We now live 4 doors down from the village offices. Also, in the same compound with the village offices are the police station, the volunteer rescue squad, the volunteer fire department, the village museum and the library.
The first week we were here, after we’d taken care of procuring a hamster, we went down the street to the library to get library cards. It’s an old-timey library like the one that used to be in downtown Canton, OH, where I grew up 40 years ago. They tore that library down and built a new modern one. They did it in the 1970s, which was an unfortunate time to build anything because architects were so bad. The new Canton library was an ugly-ass building. (It was the first major building in Ohio to be fully solar heated and cooled, which is cool, but it was an ugly-ass building. And because of the funny roof they had constant problems with leaks — water leaking on books, not good.) But this Potsdam library is still a lot like the old Canton Library. So it brings me fond memories.
Having the volunteer rescue and the fire department so close means that every time they get called out, we know it. They each have sirens. Loud sirens. People in the Midwest and other parts of the country reserve those kinds of sirens for tornado warnings and air raids. In New York, small towns have a tradition, leftover from the 19th century, where they blow their sirens whenever there is a call for fire or ambulance services.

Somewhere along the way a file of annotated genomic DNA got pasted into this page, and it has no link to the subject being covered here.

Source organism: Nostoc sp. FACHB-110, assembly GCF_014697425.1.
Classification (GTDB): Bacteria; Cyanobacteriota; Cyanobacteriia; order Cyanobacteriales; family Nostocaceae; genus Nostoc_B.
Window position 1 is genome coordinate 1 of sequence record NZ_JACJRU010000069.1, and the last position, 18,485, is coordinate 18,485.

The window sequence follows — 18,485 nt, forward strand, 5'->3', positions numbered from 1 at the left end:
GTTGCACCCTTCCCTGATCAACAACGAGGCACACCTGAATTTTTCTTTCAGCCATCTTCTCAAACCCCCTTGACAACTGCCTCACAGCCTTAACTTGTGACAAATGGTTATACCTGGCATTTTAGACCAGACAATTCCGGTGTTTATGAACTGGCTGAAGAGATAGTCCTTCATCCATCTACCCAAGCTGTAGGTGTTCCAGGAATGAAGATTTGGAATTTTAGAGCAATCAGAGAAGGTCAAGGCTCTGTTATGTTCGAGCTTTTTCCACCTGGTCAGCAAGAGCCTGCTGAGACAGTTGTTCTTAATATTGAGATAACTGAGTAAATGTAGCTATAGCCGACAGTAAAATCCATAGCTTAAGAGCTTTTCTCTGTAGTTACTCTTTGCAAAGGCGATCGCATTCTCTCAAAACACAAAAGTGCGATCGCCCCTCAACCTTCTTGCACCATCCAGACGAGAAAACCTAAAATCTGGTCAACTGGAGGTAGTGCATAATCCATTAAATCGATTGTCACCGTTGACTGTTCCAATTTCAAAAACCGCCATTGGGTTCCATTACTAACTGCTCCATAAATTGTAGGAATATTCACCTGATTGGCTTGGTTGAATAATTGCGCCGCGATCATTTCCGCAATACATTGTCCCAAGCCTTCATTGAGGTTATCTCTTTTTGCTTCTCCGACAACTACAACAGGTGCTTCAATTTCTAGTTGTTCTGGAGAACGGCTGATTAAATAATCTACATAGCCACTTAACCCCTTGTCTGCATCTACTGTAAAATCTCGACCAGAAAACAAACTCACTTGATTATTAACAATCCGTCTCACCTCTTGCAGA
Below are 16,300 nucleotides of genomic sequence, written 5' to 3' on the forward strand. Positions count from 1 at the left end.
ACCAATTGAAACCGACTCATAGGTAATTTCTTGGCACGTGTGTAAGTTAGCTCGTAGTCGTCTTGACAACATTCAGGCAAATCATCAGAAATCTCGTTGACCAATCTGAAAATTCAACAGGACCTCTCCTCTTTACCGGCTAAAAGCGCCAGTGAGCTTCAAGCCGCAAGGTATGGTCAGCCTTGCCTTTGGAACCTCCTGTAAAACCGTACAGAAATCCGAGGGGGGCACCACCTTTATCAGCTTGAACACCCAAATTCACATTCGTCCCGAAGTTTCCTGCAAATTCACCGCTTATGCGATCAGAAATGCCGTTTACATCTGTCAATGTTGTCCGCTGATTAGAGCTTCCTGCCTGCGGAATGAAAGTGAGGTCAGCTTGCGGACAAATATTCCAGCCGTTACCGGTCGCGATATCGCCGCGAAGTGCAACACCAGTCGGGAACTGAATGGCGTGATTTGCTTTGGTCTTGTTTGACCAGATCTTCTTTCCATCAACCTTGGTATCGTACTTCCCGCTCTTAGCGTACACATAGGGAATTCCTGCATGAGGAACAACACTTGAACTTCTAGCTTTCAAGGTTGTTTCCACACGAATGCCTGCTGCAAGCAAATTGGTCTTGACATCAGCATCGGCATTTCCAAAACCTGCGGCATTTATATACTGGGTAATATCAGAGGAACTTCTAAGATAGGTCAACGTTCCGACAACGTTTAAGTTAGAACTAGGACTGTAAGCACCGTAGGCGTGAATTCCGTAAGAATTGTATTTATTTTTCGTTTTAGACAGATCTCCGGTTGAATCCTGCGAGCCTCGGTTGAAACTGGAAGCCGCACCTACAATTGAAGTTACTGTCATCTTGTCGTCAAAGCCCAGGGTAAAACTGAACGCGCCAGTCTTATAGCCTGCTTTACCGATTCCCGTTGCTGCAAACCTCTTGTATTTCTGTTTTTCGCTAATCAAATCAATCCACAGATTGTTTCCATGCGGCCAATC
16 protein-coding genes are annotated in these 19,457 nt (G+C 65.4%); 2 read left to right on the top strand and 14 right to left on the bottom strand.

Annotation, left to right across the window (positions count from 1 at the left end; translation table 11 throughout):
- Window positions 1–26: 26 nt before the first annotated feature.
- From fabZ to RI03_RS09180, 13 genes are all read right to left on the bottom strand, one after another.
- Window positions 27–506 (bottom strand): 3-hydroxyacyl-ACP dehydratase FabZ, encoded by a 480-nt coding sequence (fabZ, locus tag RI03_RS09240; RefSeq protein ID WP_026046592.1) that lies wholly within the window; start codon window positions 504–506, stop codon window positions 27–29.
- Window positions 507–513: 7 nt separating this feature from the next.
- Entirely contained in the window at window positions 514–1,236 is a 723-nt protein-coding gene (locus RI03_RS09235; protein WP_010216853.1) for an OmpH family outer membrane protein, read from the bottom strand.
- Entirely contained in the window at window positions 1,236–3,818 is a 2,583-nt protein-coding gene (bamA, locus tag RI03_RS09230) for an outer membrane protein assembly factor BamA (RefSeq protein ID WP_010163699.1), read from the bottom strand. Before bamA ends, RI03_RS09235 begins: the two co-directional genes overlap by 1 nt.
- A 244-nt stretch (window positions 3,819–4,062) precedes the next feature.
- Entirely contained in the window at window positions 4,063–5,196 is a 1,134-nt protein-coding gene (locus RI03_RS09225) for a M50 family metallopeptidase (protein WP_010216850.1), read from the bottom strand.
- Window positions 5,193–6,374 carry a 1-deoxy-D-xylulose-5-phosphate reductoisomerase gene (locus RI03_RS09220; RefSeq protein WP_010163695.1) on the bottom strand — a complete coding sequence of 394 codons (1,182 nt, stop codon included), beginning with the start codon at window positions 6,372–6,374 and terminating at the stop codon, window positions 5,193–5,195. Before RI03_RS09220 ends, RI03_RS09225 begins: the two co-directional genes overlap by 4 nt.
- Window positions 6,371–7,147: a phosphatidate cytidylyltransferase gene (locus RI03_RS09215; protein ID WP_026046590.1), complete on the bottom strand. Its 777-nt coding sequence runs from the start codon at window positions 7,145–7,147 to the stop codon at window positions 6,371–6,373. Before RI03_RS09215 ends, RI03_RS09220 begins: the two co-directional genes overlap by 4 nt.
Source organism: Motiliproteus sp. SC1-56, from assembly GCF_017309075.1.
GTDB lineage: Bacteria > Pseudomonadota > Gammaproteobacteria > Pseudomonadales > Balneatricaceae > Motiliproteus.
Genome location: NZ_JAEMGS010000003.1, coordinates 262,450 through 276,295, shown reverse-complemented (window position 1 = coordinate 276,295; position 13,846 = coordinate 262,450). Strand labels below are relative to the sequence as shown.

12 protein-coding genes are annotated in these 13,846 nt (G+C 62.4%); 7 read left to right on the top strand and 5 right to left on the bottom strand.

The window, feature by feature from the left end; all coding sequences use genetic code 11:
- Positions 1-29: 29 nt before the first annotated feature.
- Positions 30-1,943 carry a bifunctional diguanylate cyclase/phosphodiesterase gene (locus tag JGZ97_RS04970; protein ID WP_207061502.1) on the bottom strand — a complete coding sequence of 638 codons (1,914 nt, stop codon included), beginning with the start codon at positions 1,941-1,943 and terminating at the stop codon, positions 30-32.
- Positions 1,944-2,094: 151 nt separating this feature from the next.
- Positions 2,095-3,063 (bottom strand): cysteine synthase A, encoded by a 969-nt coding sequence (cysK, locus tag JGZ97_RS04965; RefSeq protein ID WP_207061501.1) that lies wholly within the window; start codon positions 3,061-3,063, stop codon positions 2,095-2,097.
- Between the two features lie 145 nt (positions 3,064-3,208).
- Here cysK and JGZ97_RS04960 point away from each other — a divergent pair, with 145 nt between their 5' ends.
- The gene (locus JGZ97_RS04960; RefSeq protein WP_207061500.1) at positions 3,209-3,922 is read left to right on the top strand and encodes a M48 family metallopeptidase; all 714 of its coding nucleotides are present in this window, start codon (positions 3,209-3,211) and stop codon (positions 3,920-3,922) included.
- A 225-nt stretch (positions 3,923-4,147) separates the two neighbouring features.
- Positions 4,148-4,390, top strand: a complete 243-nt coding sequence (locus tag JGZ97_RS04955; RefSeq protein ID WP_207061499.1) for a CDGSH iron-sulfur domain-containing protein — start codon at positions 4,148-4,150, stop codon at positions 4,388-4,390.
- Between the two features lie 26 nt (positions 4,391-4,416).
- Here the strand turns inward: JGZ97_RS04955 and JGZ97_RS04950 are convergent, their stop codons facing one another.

It’s totally unnecessary in the 21st century. I was on a volunteer ambulance squad for a while. We all got pagers. We did just fine without a siren. The siren is a way for these groups to keep the community aware of how much they do, how often they are called on for help, how they are heroes.
And of course, they do provide vital services. I’m not saying they don’t. But the sirens are strictly for massaging their egos. And keeping the neighbors up at night. In the 21st century there is absolutely no excuse for sirens. Besides, if there’s ever a tornado or an air raid, nobody will know to take cover.
On the short walk back from the library, on the corner by the fire station, there is a carving, carved from a huge block of tree trunk, of a fireman and a dalmatian in set up in the yard and surrounded by shrubberies. From one angle, approaching from the lower Main Street side, you can see perfectly well what it’s intended to be. But coming from the other direction, the carving looks like the fireman is peeing in the bushes.
We’ve started referring to it as a kind of landmark.
“Ok, to get there (to the library, the village offices, the Presbyterian church) you leave the house to the left, then turn left again at the peeing fireman.”
It has also come to represent how we feel about the firemen interrupting our conversations during the day and waking us up in the night.
But did I mention, we love the library.